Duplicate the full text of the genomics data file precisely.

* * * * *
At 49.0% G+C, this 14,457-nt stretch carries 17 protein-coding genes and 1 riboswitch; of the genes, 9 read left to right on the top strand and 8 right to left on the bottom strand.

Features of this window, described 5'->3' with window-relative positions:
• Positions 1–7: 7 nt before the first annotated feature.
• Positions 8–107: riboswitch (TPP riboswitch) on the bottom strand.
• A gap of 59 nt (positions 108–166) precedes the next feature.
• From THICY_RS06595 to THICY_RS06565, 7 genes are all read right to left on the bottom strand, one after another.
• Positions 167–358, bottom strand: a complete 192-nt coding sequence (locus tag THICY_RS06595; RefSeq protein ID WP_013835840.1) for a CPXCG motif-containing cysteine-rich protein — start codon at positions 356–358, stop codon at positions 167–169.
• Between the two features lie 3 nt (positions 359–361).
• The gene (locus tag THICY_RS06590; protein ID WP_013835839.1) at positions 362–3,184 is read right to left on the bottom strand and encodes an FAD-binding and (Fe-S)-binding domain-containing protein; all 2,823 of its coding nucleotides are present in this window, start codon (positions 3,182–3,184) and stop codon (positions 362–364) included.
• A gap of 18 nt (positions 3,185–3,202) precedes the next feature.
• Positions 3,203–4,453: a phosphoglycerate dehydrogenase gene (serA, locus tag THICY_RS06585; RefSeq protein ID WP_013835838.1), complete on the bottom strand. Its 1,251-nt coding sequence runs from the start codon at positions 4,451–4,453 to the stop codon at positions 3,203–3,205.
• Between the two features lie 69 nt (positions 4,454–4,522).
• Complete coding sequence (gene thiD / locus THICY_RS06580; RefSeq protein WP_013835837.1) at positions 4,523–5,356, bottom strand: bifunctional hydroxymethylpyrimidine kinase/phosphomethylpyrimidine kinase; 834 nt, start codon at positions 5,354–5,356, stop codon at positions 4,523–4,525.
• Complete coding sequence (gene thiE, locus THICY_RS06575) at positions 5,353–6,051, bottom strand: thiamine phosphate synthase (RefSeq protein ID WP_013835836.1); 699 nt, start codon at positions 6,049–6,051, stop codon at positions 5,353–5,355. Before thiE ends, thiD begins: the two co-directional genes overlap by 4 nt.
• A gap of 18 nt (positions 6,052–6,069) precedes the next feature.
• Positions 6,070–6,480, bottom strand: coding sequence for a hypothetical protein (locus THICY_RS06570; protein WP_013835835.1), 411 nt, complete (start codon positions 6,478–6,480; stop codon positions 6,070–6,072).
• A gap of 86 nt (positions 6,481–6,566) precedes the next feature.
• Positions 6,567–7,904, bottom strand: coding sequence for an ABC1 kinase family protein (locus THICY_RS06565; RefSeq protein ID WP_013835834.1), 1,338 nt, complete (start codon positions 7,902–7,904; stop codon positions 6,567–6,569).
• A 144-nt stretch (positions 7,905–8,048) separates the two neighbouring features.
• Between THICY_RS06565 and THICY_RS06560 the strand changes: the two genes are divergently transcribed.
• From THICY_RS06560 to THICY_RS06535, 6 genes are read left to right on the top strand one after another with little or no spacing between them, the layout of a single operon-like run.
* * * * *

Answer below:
At 49.0% G+C, this 14,457-nt stretch carries 17 protein-coding genes and 1 riboswitch; of the genes, 9 read left to right on the top strand and 8 right to left on the bottom strand.

Features of this window, described 5'->3' with window-relative positions:
• Positions 1–7: 7 nt before the first annotated feature.
• Positions 8–107: riboswitch (TPP riboswitch) on the bottom strand.
• A gap of 59 nt (positions 108–166) precedes the next feature.
• From THICY_RS06595 to THICY_RS06565, 7 genes are all read right to left on the bottom strand, one after another.
• Positions 167–358, bottom strand: a complete 192-nt coding sequence (locus tag THICY_RS06595; RefSeq protein ID WP_013835840.1) for a CPXCG motif-containing cysteine-rich protein — start codon at positions 356–358, stop codon at positions 167–169.
• Between the two features lie 3 nt (positions 359–361).
• The gene (locus tag THICY_RS06590; protein ID WP_013835839.1) at positions 362–3,184 is read right to left on the bottom strand and encodes an FAD-binding and (Fe-S)-binding domain-containing protein; all 2,823 of its coding nucleotides are present in this window, start codon (positions 3,182–3,184) and stop codon (positions 362–364) included.
• A gap of 18 nt (positions 3,185–3,202) precedes the next feature.
• Positions 3,203–4,453: a phosphoglycerate dehydrogenase gene (serA, locus tag THICY_RS06585; RefSeq protein ID WP_013835838.1), complete on the bottom strand. Its 1,251-nt coding sequence runs from the start codon at positions 4,451–4,453 to the stop codon at positions 3,203–3,205.
• Between the two features lie 69 nt (positions 4,454–4,522).
• Complete coding sequence (gene thiD / locus THICY_RS06580; RefSeq protein WP_013835837.1) at positions 4,523–5,356, bottom strand: bifunctional hydroxymethylpyrimidine kinase/phosphomethylpyrimidine kinase; 834 nt, start codon at positions 5,354–5,356, stop codon at positions 4,523–4,525.
• Complete coding sequence (gene thiE, locus THICY_RS06575) at positions 5,353–6,051, bottom strand: thiamine phosphate synthase (RefSeq protein ID WP_013835836.1); 699 nt, start codon at positions 6,049–6,051, stop codon at positions 5,353–5,355. Before thiE ends, thiD begins: the two co-directional genes overlap by 4 nt.
• A gap of 18 nt (positions 6,052–6,069) precedes the next feature.
• Positions 6,070–6,480, bottom strand: coding sequence for a hypothetical protein (locus THICY_RS06570; protein WP_013835835.1), 411 nt, complete (start codon positions 6,478–6,480; stop codon positions 6,070–6,072).
• A gap of 86 nt (positions 6,481–6,566) precedes the next feature.
• Positions 6,567–7,904, bottom strand: coding sequence for an ABC1 kinase family protein (locus THICY_RS06565; RefSeq protein ID WP_013835834.1), 1,338 nt, complete (start codon positions 7,902–7,904; stop codon positions 6,567–6,569).
• A 144-nt stretch (positions 7,905–8,048) separates the two neighbouring features.
• Between THICY_RS06565 and THICY_RS06560 the strand changes: the two genes are divergently transcribed.
• From THICY_RS06560 to THICY_RS06535, 6 genes are read left to right on the top strand one after another with little or no spacing between them, the layout of a single operon-like run.